Kelly White’s kidney was a perfect match for her first cousin, Dana Brumfield, whose polycystic kidney disease (PKD) had worsened to the point she required a transplant. Their blood types, tissues and antibodies were compatible. As Kelly recalls, “I remember telling Dana I’m in good health, I almost never get sick or ill. It seemed like me being a donor for her was meant to be.”
Late on a Thursday afternoon, after spending the first of two days undergoing tests to confirm her kidney was a match for Dana, Kelly got a call from a Cleveland Clinic caregiver. They were canceling the second day of her tests, and instead she would meet with Alvin Wee, MD, director of the Kidney Transplant Program at Cleveland Clinic’s main campus. A CT scan revealed the presence of a growth on Kelly’s right kidney with abnormalities that appeared it could be cancerous.
Kelly was shocked about the discovery and concerned she may no longer be a viable donor for Dana.
As Kelly recalls, “Dr. Wee told us even though there are few reported cases, the team felt confident that with their expertise they could remove the small tumor from my kidney and transplant the organ into Dana.”
Kelly and Dana were comfortable with Dr. Wee’s plan. As Dana, who has seen Cleveland Clinic nephrologist Saul Nurko, MD, for years throughout her journey with PKD remarks, “I’ve always had exceptional care at Cleveland Clinic. I put my trust in Dr. Wee and God. They were going to have to take out a part of Kelly’s kidney anyway, so why shouldn’t I use this completely compatible kidney?”
Because a transplant with a kidney that has been resected of a small tumor is uncommon in the United States and mostly performed on a deceased donor where there are incidental findings, Dr. Wee held meetings with a multidisciplinary team of Cleveland Clinic specialists including urologic oncologists to discuss details of the case and best steps moving forward. After several meetings, the team and both patients decided to proceed.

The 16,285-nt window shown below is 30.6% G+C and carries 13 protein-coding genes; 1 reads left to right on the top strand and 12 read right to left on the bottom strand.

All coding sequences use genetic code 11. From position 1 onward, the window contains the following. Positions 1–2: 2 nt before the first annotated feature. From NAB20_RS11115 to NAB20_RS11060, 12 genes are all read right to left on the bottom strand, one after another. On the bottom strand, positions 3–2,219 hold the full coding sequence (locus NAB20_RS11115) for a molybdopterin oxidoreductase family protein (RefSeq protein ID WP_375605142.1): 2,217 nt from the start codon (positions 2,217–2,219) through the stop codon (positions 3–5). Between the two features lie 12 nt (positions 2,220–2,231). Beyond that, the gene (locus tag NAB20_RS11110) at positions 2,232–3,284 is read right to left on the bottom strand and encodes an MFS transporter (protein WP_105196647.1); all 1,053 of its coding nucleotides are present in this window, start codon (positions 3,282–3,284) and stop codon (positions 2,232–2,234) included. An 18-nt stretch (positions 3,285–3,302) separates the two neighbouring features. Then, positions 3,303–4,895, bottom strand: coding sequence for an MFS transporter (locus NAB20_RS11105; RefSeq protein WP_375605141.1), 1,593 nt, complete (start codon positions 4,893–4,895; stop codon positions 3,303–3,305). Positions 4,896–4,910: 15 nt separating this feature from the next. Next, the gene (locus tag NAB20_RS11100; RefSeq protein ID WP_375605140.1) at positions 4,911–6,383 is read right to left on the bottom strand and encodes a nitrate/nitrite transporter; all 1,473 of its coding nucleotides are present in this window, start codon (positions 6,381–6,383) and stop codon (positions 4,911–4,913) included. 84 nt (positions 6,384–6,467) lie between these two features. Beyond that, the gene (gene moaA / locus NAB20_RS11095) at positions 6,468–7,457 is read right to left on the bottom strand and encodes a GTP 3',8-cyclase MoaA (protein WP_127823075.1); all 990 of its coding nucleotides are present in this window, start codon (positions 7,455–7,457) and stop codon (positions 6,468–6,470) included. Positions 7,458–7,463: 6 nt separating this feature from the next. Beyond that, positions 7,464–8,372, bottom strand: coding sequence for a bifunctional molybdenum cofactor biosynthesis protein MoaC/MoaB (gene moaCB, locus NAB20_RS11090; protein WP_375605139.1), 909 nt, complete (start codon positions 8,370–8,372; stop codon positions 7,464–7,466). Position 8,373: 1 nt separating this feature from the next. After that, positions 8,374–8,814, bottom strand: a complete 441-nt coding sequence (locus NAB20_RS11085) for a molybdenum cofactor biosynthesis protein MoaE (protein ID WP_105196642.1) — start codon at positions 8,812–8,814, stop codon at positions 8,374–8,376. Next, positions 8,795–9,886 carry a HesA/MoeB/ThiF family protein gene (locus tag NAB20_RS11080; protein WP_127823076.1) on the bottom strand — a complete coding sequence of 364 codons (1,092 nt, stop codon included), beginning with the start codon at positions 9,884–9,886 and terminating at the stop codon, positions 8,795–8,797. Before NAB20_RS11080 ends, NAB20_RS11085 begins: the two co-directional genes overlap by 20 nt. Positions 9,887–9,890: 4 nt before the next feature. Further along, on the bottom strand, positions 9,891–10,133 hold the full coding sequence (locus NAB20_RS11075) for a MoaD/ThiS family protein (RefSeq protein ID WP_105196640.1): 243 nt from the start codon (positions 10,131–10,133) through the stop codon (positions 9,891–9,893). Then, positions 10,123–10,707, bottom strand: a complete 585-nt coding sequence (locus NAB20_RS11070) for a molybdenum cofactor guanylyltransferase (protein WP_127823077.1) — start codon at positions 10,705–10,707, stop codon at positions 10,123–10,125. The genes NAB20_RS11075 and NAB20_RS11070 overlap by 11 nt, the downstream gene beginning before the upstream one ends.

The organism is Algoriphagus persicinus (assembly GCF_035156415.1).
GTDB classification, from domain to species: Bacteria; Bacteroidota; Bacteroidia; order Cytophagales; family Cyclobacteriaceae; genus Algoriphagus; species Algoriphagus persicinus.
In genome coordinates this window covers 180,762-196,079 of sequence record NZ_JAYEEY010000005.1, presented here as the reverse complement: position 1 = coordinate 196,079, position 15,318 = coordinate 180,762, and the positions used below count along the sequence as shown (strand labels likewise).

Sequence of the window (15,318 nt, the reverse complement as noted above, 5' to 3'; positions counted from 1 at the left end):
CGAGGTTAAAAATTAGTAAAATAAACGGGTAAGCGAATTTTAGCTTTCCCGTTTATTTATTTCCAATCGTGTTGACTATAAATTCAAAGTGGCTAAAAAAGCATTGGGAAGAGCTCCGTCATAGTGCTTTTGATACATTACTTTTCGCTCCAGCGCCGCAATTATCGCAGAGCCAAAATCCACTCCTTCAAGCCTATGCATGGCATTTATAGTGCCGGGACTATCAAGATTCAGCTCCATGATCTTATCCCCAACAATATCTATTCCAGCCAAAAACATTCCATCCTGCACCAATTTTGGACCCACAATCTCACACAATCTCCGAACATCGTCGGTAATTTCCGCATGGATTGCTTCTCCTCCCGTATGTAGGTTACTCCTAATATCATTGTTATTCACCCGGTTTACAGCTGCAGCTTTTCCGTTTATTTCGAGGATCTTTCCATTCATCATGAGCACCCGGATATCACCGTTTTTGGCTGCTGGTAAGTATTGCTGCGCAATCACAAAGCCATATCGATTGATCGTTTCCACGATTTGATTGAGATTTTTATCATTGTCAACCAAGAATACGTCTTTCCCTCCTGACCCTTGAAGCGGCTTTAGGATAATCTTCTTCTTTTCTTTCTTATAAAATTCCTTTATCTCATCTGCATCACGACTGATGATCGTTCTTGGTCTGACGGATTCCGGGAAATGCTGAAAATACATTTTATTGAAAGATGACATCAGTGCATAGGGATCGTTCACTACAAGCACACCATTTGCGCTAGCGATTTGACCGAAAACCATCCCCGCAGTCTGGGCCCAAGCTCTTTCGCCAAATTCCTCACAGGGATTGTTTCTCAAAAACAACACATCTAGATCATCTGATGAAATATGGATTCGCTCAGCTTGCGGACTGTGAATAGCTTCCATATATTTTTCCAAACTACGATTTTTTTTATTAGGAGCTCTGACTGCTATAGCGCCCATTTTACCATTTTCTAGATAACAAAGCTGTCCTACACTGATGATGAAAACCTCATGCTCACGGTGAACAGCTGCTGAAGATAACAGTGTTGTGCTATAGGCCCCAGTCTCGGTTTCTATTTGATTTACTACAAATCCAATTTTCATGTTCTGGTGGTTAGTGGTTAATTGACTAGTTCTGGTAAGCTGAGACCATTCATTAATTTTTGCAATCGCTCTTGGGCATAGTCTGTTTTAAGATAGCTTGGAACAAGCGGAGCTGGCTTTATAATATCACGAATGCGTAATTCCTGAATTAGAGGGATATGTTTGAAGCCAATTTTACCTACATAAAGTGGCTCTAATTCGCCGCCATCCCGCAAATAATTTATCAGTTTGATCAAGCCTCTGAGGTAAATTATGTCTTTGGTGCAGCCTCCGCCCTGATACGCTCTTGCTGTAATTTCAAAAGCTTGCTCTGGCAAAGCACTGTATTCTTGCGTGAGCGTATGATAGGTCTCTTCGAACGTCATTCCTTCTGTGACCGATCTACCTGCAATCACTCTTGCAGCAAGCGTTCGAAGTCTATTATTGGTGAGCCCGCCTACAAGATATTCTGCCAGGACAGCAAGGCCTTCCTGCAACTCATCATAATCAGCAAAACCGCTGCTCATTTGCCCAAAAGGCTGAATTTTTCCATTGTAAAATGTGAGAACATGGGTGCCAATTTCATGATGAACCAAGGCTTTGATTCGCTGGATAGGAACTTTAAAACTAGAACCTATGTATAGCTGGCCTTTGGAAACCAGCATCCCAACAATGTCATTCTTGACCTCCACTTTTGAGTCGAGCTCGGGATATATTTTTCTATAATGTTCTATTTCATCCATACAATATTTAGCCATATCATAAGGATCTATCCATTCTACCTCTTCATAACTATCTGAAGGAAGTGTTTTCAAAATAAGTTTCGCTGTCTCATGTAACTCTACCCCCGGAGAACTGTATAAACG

Dana (left) and Kelly (center) during a follow-up appointment with Dr. Wee at Cleveland Clinic. (Courtesy: Cleveland Clinic)
“My colleagues and I knew we could safely remove the kidney, excise the tumor ex vivo and transplant the kidney,” says. Dr. Wee. “Because Kelly originally wanted to donate her kidney, the team felt comfortable suggesting this approach.”
A few months after doctors detected Kelly’s tumor, the surgical team moved forward. First, Dr. Wee removed Kelly’s right kidney, which was immediately placed on ice to temporarily halt its metabolism. Then, he and his colleague, Mohamed Eltemamy, MD, removed the tumor with a safe margin.
After the repair and vascular reconstruction, and with more than 95% of the kidney remaining, Dr. Eltemamy transplanted it into Dana, who was prepped and ready in an adjoining operating room.
The cousins recovered from their surgeries quickly, with Kelly driving back home to Kentucky two days later. They had minor pain and minimal postoperative complications.
Five days after the operation, doctors were surprised to learn the pathology lab results: the tumor was benign. This discovery brought additional relief to Kelly and Dana.
“I have an overwhelming sense of gratitude and thankfulness for the opportunity I’ve been given” says Dana. “Some of my family members have died from PKD, and now I have the opportunity to see my three adult sons marry, maybe have children, grow their careers and live their lives. Those are things I might not have been able to look forward to before.” Dana, with a perfectly functioning kidney, plans to return to her job as a school cook in the spring of 2024.
Kelly, who is a nurse practitioner, feels blessed to have been able to help her cousin and fortunate her decision to be a donor ultimately identified a serious health issue.
“I believe we are put on this earth to help others, and I am very much an advocate for being an organ donor,” she states. “Now that we’ve been able to successfully treat and transplant my kidney, I hope fewer kidneys will go unused because of a growth on them.”
Dr. Wee shares a similar hope. “If Kelly had solely undergone the operation to remove her tumor, she would have missed the opportunity to donate at the same time. Dana may have had to continue waiting to receive a kidney.” In a field where there is an ongoing shortage of kidney donors, “We want to push the envelope and safely get more usable kidneys. This case, with Dana and Kelly, is a catalyst for doing that.”
Glickman Urological & Kidney Institute